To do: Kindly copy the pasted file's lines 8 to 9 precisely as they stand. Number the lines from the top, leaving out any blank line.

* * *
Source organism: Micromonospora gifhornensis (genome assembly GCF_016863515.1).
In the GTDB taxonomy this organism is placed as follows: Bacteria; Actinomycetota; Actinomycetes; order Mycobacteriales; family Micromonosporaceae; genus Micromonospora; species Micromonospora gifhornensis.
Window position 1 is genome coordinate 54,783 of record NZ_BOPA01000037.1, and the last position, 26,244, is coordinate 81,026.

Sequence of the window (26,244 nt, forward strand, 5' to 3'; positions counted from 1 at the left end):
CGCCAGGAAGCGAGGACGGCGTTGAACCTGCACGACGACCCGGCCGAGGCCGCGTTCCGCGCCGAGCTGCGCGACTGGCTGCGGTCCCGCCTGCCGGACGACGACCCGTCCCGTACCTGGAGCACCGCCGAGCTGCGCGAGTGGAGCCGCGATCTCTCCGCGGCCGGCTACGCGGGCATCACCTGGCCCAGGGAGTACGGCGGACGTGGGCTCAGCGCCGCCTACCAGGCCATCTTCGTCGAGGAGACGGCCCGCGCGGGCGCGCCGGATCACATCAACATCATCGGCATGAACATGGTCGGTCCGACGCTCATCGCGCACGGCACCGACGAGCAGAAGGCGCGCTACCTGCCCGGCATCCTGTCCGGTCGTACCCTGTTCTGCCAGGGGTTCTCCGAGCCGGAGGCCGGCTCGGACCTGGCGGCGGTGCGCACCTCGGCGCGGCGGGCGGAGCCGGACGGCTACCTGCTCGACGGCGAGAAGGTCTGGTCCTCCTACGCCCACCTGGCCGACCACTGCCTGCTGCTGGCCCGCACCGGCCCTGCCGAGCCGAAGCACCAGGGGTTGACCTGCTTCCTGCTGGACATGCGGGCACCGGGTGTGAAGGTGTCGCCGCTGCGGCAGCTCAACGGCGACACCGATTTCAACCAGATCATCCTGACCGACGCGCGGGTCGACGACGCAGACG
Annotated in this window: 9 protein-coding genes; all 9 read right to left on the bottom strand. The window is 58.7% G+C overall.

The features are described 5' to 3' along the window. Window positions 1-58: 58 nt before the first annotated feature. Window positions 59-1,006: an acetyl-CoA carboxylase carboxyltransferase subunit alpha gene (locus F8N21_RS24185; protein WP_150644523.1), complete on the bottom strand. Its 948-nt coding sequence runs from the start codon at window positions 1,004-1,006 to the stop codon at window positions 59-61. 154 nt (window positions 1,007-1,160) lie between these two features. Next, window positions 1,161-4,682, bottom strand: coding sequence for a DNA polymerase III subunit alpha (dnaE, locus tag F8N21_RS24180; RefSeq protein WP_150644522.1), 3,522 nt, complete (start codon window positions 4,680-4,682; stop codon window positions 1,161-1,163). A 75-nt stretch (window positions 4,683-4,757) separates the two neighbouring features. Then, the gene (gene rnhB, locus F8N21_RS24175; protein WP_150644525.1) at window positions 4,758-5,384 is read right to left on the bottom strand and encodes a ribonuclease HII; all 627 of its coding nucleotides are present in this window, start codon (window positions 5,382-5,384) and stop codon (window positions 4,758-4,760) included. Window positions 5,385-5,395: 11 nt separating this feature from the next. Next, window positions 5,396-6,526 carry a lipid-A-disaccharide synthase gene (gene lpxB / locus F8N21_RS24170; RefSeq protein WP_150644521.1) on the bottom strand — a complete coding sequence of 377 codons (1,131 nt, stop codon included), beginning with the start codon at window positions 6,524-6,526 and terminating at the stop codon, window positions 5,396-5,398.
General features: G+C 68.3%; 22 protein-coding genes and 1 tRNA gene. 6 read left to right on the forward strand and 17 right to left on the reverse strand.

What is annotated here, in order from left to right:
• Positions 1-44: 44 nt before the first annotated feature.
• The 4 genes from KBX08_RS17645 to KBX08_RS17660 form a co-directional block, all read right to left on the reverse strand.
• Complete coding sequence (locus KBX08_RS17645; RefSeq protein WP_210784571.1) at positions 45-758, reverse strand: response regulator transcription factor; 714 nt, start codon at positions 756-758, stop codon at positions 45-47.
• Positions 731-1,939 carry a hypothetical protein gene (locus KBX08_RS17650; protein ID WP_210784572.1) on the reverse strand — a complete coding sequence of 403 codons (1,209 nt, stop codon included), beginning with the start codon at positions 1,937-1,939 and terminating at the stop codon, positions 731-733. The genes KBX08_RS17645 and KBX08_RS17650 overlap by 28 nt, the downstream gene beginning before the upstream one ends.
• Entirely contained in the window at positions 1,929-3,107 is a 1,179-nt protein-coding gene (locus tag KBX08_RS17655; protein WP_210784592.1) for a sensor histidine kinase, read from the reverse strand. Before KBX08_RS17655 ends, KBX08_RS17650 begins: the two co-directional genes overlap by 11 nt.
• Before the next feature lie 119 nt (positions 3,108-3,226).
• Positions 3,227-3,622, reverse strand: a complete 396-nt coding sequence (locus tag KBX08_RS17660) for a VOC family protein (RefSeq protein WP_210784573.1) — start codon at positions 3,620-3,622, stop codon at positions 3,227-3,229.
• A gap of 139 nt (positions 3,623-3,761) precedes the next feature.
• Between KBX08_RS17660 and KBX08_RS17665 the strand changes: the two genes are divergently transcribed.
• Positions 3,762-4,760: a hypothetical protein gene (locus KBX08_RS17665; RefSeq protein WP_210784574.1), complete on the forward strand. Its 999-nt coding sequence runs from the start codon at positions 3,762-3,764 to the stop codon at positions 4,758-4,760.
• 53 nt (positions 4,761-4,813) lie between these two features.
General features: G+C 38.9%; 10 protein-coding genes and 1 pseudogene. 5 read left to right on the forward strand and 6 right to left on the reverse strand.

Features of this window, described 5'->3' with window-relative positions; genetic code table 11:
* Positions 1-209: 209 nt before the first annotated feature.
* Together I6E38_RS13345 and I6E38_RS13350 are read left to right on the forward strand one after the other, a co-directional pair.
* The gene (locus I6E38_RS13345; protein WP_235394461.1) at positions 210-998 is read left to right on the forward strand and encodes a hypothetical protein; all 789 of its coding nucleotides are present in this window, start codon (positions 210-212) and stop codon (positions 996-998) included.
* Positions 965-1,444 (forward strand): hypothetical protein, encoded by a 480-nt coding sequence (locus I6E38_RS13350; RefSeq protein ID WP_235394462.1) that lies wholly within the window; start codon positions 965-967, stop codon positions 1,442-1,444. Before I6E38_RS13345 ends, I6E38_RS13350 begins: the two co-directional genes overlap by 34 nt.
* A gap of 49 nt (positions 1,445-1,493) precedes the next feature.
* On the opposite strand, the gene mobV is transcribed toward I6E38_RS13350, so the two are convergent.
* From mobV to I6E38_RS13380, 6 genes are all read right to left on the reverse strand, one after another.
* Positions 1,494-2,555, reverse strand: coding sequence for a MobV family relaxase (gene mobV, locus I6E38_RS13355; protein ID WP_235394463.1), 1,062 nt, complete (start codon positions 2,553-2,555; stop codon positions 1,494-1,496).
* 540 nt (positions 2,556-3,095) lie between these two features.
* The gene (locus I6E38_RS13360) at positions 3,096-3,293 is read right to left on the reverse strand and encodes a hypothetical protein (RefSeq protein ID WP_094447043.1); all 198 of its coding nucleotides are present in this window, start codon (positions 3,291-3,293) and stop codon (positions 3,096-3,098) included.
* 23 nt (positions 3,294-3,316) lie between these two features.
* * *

General features: G+C 68.3%; 22 protein-coding genes and 1 tRNA gene. 6 read left to right on the forward strand and 17 right to left on the reverse strand.

What is annotated here, in order from left to right: